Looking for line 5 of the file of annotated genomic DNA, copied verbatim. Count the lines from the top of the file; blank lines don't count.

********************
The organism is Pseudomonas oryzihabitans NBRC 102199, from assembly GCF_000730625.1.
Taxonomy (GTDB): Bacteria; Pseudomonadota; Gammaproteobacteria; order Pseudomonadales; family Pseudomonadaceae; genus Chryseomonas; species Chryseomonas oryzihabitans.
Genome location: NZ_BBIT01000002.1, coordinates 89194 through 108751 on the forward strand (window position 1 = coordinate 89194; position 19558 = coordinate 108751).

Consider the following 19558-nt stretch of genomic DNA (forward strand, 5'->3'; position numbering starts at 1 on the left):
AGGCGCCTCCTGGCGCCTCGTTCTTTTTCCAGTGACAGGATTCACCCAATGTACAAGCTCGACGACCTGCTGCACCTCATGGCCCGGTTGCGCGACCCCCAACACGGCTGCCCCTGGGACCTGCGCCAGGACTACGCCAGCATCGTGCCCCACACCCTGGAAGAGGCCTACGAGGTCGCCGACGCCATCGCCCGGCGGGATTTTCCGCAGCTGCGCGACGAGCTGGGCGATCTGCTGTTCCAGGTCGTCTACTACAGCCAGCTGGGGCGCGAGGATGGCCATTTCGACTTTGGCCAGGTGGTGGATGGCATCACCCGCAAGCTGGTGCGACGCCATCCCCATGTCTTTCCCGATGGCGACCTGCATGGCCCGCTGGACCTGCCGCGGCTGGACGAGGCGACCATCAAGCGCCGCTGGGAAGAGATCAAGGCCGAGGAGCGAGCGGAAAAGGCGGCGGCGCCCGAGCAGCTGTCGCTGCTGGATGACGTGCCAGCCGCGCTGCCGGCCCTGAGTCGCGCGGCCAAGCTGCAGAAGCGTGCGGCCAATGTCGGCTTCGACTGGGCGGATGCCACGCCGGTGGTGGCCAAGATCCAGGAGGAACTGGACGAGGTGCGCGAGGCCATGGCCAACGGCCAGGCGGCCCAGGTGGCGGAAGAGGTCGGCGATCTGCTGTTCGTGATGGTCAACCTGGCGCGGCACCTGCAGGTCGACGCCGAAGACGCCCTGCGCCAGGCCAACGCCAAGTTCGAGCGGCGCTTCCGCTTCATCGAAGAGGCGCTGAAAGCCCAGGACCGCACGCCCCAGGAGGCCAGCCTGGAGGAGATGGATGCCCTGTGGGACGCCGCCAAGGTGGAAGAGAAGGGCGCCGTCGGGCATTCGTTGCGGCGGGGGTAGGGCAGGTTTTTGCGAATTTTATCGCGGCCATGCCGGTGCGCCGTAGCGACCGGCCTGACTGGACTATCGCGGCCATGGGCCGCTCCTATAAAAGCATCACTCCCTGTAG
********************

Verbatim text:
AGGCGCCTCCTGGCGCCTCGTTCTTTTTCCAGTGACAGGATTCACCCAATGTACAAGCTCGACGACCTGCTGCACCTCATGGCCCGGTTGCGCGACCCCCAACACGGCTGCCCCTGGGACCTGCGCCAGGACTACGCCAGCATCGTGCCCCACACCCTGGAAGAGGCCTACGAGGTCGCCGACGCCATCGCCCGGCGGGATTTTCCGCAGCTGCGCGACGAGCTGGGCGATCTGCTGTTCCAGGTCGTCTACTACAGCCAGCTGGGGCGCGAGGATGGCCATTTCGACTTTGGCCAGGTGGTGGATGGCATCACCCGCAAGCTGGTGCGACGCCATCCCCATGTCTTTCCCGATGGCGACCTGCATGGCCCGCTGGACCTGCCGCGGCTGGACGAGGCGACCATCAAGCGCCGCTGGGAAGAGATCAAGGCCGAGGAGCGAGCGGAAAAGGCGGCGGCGCCCGAGCAGCTGTCGCTGCTGGATGACGTGCCAGCCGCGCTGCCGGCCCTGAGTCGCGCGGCCAAGCTGCAGAAGCGTGCGGCCAATGTCGGCTTCGACTGGGCGGATGCCACGCCGGTGGTGGCCAAGATCCAGGAGGAACTGGACGAGGTGCGCGAGGCCATGGCCAACGGCCAGGCGGCCCAGGTGGCGGAAGAGGTCGGCGATCTGCTGTTCGTGATGGTCAACCTGGCGCGGCACCTGCAGGTCGACGCCGAAGACGCCCTGCGCCAGGCCAACGCCAAGTTCGAGCGGCGCTTCCGCTTCATCGAAGAGGCGCTGAAAGCCCAGGACCGCACGCCCCAGGAGGCCAGCCTGGAGGAGATGGATGCCCTGTGGGACGCCGCCAAGGTGGAAGAGAAGGGCGCCGTCGGGCATTCGTTGCGGCGGGGGTAGGGCAGGTTTTTGCGAATTTTATCGCGGCCATGCCGGTGCGCCGTAGCGACCGGCCTGACTGGACTATCGCGGCCATGGGCCGCTCCTATAAAAGCATCACTCCCTGTAG